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Contxto – Imagine being able to detect early signs of Alzheimer’s in 10 minutes or even 10 years before even reaching a clinical diagnosis. Using an eye detector and laptop, the Argentine startup ViewMind is making this supposition a portable and quick reality.
Based on its healthtech solution, ViewMind won the FIT4START prize from Luxinnovation in early October. Through this victory, it earned a hefty €150,000 (around US$167,000) grant.
Likewise, its CEO, Matías Schulz, will be traveling to Luxembourg to participate in an accelerator program starting November 11. During the four-month program, ViewMind will have the opportunity to extend its commercial reach into the European market.
ViewMind healthtech solution for Alzheimer’s
To understand ViewMind, let’s first explore the science behind diagnosing Alzheimer’s. According to Mayo Clinic, mild cognitive impairment (MCI) is a phase between normal cognitive decline that comes with age and dementia. This means that MCI is frequently an early sign of Alzheimer’s disease and other types of memory loss.
While there is no cure for Alzheimer’s, a timely MCI diagnosis can delay the appearance of the disease. Via tests and exercises, the startup reports that it can identify MCI with an accuracy rate above 85 percent.
When you acquire its tech for US$3,500, ViewMind provides a suitcase containing two things: an eye tracker and a laptop. The eye detector serves to run these tests. Meanwhile, the laptop harbors the software necessary for detecting and uploading the results.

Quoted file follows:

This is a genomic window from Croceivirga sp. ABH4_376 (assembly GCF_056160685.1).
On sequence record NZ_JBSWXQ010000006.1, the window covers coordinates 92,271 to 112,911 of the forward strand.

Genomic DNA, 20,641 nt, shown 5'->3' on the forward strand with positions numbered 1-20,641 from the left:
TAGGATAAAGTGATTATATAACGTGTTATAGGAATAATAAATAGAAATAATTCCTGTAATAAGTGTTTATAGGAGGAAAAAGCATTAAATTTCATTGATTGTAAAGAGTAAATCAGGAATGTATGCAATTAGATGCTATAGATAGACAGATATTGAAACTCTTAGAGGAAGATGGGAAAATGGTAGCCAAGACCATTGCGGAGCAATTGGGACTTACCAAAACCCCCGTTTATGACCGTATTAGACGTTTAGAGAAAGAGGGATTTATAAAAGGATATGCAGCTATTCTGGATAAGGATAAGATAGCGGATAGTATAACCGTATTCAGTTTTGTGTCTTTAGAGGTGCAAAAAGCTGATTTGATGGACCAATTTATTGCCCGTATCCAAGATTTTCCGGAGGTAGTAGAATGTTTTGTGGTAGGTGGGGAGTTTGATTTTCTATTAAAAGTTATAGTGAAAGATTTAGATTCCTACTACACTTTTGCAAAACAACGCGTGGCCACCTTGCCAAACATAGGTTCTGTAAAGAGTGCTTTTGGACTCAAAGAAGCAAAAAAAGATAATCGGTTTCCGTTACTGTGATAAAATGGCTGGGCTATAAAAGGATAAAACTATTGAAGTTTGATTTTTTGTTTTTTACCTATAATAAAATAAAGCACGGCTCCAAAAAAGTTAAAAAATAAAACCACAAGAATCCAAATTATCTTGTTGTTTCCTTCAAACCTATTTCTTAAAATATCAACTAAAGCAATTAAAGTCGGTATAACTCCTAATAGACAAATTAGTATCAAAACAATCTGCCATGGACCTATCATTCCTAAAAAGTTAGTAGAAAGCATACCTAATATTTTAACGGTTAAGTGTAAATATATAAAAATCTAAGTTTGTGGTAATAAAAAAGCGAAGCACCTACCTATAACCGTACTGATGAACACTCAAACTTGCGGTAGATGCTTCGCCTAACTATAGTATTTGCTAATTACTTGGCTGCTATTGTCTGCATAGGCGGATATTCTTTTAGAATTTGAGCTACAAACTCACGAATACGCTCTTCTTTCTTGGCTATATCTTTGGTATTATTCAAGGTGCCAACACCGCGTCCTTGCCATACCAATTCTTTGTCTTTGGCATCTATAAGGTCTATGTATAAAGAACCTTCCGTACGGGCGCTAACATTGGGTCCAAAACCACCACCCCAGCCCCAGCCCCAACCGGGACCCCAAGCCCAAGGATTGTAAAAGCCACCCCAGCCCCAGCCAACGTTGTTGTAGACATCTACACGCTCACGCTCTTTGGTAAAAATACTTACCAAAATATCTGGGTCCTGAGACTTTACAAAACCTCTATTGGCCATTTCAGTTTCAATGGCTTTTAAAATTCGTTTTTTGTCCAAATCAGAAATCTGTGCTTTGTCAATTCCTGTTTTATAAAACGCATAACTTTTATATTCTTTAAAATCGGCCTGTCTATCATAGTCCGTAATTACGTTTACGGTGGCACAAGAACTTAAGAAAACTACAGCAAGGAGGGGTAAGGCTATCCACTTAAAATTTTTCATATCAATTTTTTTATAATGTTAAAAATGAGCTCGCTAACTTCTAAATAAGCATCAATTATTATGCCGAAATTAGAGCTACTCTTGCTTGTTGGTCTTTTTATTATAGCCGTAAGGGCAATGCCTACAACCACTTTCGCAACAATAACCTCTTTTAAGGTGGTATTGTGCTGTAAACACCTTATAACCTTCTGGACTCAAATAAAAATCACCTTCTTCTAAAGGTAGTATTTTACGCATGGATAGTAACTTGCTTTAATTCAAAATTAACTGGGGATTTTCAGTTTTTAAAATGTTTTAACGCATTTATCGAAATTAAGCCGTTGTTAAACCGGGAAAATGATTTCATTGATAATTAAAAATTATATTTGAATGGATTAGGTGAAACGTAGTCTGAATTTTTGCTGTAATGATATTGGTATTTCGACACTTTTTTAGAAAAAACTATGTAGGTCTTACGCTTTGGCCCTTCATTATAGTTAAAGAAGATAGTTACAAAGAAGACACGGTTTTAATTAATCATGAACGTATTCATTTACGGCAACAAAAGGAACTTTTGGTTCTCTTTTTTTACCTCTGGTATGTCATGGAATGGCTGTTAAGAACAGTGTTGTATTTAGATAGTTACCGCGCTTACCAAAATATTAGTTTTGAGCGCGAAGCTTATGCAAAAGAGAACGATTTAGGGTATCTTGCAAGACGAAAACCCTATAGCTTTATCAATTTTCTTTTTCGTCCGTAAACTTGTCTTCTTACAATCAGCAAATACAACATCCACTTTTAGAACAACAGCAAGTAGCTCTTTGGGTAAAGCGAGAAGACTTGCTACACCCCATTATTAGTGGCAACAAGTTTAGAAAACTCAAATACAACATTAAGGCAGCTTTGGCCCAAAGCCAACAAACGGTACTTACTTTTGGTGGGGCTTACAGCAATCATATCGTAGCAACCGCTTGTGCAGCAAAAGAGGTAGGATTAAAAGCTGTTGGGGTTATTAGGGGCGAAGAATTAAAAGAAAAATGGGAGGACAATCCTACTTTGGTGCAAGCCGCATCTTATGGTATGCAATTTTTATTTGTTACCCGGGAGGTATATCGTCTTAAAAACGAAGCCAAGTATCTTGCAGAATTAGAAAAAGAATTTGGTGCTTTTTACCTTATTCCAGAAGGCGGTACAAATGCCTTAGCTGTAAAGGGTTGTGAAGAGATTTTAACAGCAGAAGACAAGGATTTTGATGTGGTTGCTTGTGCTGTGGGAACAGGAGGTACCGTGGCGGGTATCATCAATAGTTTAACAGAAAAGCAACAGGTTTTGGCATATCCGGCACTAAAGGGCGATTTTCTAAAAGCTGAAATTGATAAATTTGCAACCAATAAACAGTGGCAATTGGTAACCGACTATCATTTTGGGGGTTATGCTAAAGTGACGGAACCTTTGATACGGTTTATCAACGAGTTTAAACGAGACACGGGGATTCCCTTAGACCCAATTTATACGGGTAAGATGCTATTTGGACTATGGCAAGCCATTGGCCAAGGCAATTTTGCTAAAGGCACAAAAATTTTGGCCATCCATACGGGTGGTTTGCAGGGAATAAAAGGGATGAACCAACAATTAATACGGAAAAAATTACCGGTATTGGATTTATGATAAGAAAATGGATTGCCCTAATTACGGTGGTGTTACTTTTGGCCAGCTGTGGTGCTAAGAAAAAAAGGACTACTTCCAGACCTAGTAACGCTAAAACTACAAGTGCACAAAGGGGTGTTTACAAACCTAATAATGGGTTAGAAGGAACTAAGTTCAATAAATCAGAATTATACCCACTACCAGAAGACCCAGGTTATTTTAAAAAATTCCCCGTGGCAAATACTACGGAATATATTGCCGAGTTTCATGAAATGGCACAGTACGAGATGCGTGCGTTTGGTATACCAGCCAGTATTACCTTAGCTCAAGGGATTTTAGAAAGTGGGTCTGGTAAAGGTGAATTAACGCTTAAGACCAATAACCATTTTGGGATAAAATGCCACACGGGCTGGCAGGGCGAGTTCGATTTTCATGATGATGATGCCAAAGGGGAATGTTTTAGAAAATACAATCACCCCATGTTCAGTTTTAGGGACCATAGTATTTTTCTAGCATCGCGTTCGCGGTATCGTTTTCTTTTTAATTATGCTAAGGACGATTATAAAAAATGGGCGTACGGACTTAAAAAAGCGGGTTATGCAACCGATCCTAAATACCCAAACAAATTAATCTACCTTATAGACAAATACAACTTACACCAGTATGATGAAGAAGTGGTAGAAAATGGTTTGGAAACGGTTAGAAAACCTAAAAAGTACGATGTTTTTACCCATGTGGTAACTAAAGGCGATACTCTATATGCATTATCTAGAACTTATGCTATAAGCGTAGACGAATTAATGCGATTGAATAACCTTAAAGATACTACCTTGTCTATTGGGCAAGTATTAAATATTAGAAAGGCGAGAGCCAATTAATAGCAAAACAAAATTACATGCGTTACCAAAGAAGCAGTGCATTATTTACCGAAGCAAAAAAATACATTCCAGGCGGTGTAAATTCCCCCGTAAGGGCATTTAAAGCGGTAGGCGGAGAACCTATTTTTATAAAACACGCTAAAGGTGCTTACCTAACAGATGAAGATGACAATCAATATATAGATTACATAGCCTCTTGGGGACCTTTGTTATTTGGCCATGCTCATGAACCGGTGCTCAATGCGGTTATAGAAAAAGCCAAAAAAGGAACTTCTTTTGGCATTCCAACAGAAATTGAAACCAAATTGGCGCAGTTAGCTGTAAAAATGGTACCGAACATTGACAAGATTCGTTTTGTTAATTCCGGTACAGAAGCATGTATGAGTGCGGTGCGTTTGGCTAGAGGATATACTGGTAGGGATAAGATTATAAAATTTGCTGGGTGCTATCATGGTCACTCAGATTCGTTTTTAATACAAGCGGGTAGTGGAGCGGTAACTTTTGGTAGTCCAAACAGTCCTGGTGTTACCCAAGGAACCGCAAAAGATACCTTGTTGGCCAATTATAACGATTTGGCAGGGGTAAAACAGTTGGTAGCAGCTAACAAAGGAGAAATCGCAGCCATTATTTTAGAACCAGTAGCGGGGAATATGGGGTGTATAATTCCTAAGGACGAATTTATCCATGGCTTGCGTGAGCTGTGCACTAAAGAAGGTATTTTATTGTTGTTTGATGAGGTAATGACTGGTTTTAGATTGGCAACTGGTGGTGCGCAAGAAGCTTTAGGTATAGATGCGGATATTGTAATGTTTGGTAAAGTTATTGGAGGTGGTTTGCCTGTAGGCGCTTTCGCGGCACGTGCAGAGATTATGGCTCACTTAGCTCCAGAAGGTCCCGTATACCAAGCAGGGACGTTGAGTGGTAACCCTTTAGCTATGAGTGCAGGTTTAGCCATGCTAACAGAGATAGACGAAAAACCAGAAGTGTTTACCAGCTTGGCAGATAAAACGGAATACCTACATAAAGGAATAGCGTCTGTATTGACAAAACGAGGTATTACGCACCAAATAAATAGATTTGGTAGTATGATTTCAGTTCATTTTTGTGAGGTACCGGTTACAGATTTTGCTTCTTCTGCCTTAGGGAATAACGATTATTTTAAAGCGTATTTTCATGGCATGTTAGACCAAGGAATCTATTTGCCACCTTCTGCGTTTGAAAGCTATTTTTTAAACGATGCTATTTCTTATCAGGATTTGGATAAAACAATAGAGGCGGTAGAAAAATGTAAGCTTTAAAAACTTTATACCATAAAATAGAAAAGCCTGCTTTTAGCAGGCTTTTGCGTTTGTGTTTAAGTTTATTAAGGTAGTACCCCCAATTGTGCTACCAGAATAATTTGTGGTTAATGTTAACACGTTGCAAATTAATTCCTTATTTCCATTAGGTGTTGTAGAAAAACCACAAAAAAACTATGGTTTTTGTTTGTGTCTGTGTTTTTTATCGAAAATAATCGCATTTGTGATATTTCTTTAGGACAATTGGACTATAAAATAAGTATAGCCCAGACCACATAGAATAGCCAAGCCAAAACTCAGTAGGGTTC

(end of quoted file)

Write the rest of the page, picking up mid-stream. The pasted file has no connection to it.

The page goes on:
One of the primary tests the system applies involves reading exercises, as the 31-year-old CEO explains.
“When a person reads, you don’t sweep through the entire sentence, but rather fix your gaze on different words and jump back and forth,” said Schulz. “A person with a healthy brain can absorb the information from the start of the sentence, internalize that information in a fraction of a second, then predict the end of a sentence without having to read the whole thing.”
That’s not the case with people experiencing Alzheimer’s.
“A person with cognitive deterioration cannot access their working memory quickly enough and must go back and reread the sentence multiple times to understand its meaning,” added Schulz.
While the test is running, information is fed into the laptop. After this, the results are uploaded onto the cloud where ViewMind’s algorithms take over. Through automation, the system analyzes the results to identify patterns and provide much-needed answers regarding the patient’s mental health.
It’s important to note that these neurocognitive evaluations are charged at a separate cost.
This startup emerged in 2004 as a joint effort between the Argentine government tech research agency, CONICET and the National University of the South. From there, ViewMind’s solution spread to Colombia, Spain, Switzerland as well as the UK, mainly for clinical purposes or research.
After taking on the European market, the Argentine startup wants to make a difference back home. Given that everything can be carried in a single suitcase, this tech can greatly benefit people in rural areas.
“Our goal in the future is to replicate this program in Argentina and improve the quality of life of thousands of people in the country,” said Schulz.
There are already some startups in Latin America, like Praxis, working to better understand neurodegenerative diseases like Alzheimer’s.